PROJECT PEARLS MISSION: Helping Land

It was a glorious day, the weekend of January 25. I went very early to The manila Bay area to meet up with the mission team that were to assemble in front of the historic Manila Hotel. This is the designated assembly point for those who are not familiar with the Ulingan and Helping Land locations of Project Pearls, the organization that is working now with the communities that we were going to visit. I did not know what was ahead of us then, but I was to find out later on that we had better be prepared for a real mission.PROJECT PEARLS MISSION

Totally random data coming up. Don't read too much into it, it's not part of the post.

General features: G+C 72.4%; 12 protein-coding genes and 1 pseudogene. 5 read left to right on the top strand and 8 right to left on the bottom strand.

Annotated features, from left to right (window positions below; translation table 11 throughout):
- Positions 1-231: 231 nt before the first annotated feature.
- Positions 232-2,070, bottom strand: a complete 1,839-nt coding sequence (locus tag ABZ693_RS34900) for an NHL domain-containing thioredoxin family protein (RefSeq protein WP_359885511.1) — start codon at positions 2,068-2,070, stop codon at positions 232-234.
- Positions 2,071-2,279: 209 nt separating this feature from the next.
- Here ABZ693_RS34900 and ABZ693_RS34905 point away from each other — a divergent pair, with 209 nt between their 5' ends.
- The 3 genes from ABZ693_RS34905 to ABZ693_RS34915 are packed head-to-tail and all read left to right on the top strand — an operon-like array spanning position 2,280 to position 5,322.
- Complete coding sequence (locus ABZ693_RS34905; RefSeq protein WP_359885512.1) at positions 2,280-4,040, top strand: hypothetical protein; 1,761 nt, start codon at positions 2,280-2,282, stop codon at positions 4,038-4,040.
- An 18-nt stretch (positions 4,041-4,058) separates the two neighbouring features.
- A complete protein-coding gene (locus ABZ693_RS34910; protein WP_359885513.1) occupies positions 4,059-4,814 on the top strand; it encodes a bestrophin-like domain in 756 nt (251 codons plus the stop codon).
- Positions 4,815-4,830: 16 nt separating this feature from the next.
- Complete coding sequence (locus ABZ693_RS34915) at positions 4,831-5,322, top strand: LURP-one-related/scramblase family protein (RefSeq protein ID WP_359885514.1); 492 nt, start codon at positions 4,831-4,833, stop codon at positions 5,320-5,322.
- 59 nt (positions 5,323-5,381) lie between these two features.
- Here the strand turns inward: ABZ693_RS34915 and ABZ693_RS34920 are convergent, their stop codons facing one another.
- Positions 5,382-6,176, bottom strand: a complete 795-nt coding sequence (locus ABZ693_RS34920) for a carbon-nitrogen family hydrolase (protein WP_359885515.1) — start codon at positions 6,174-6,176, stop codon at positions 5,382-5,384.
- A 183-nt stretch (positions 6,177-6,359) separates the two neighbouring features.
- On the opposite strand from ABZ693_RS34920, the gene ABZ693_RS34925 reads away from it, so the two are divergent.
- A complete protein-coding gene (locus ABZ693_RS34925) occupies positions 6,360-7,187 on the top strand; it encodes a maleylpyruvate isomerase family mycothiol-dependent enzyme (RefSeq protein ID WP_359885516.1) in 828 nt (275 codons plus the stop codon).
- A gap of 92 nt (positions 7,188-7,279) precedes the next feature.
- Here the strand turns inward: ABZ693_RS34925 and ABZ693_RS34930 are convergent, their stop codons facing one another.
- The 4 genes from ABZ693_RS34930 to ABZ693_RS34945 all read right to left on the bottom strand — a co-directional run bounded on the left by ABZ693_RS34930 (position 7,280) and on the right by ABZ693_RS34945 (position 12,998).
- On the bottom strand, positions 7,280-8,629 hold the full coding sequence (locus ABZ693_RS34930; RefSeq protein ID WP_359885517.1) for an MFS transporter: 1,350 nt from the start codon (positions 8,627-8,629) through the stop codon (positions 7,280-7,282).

I got to finally meet Tom Conti, a cousin of a former parishioner in one of the well-off suburban parishes of the Chicagoland area.  Tom has been an online contact for a while, and when he told me that he was retiring, leaving California, and moving to Manila to be a full-time volunteer of Project Pearls, I was more than intrigued, and looked up what the work was about.  Project Pearls is an initiative of a Filipina and her daughter, who came across the community of Ulingan through some simple introductions, and the initial relationships developed into a full blown quest to help the poor people have a better life.  Tom Conti was the one who introduced me to this initiative, and paved the way for me to eventually point to this mission, when the doors opened for me and some friends, who were also interested in doing a mission in the Philippines.  Getting to this point was the easy part.